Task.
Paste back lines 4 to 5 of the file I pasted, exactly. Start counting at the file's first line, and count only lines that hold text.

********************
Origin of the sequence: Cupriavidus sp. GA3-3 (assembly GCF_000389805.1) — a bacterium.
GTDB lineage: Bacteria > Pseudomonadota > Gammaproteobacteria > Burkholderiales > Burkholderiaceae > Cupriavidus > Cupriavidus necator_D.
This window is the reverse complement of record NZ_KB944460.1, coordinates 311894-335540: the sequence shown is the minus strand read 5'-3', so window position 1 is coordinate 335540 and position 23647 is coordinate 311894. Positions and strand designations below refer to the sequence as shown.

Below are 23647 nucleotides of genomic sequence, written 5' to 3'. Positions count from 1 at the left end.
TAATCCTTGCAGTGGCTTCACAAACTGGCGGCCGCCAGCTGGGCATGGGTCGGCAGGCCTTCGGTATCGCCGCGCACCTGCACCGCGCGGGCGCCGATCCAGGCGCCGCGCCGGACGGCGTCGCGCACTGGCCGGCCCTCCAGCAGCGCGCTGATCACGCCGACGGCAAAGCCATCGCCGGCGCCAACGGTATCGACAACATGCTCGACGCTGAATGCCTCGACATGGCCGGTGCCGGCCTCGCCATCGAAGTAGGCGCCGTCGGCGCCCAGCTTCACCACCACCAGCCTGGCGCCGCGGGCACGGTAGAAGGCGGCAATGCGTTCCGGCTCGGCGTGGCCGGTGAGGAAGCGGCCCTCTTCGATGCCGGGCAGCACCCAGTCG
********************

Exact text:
Below are 23647 nucleotides of genomic sequence, written 5' to 3'. Positions count from 1 at the left end.
TAATCCTTGCAGTGGCTTCACAAACTGGCGGCCGCCAGCTGGGCATGGGTCGGCAGGCCTTCGGTATCGCCGCGCACCTGCACCGCGCGGGCGCCGATCCAGGCGCCGCGCCGGACGGCGTCGCGCACTGGCCGGCCCTCCAGCAGCGCGCTGATCACGCCGACGGCAAAGCCATCGCCGGCGCCAACGGTATCGACAACATGCTCGACGCTGAATGCCTCGACATGGCCGGTGCCGGCCTCGCCATCGAAGTAGGCGCCGTCGGCGCCCAGCTTCACCACCACCAGCCTGGCGCCGCGGGCACGGTAGAAGGCGGCAATGCGTTCCGGCTCGGCGTGGCCGGTGAGGAAGCGGCCCTCTTCGATGCCGGGCAGCACCCAGTCG